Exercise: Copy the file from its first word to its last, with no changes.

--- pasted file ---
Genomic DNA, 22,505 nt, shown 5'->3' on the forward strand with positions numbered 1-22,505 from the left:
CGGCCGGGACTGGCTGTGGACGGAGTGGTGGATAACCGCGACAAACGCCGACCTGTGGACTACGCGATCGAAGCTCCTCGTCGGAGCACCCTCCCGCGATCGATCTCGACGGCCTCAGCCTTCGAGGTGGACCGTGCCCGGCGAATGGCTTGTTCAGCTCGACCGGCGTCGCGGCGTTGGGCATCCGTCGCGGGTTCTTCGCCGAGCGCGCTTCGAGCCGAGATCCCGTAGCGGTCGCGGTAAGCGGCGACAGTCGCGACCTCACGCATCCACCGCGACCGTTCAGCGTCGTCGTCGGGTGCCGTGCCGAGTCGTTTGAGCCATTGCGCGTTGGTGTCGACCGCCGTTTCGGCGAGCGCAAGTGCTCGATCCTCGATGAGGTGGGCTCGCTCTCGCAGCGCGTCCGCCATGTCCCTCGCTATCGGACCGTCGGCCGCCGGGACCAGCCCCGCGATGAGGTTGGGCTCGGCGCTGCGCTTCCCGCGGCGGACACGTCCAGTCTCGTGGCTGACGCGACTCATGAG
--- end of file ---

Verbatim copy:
Genomic DNA, 22,505 nt, shown 5'->3' on the forward strand with positions numbered 1-22,505 from the left:
CGGCCGGGACTGGCTGTGGACGGAGTGGTGGATAACCGCGACAAACGCCGACCTGTGGACTACGCGATCGAAGCTCCTCGTCGGAGCACCCTCCCGCGATCGATCTCGACGGCCTCAGCCTTCGAGGTGGACCGTGCCCGGCGAATGGCTTGTTCAGCTCGACCGGCGTCGCGGCGTTGGGCATCCGTCGCGGGTTCTTCGCCGAGCGCGCTTCGAGCCGAGATCCCGTAGCGGTCGCGGTAAGCGGCGACAGTCGCGACCTCACGCATCCACCGCGACCGTTCAGCGTCGTCGTCGGGTGCCGTGCCGAGTCGTTTGAGCCATTGCGCGTTGGTGTCGACCGCCGTTTCGGCGAGCGCAAGTGCTCGATCCTCGATGAGGTGGGCTCGCTCTCGCAGCGCGTCCGCCATGTCCCTCGCTATCGGACCGTCGGCCGCCGGGACCAGCCCCGCGATGAGGTTGGGCTCGGCGCTGCGCTTCCCGCGGCGGACACGTCCAGTCTCGTGGCTGACGCGACTCATGAG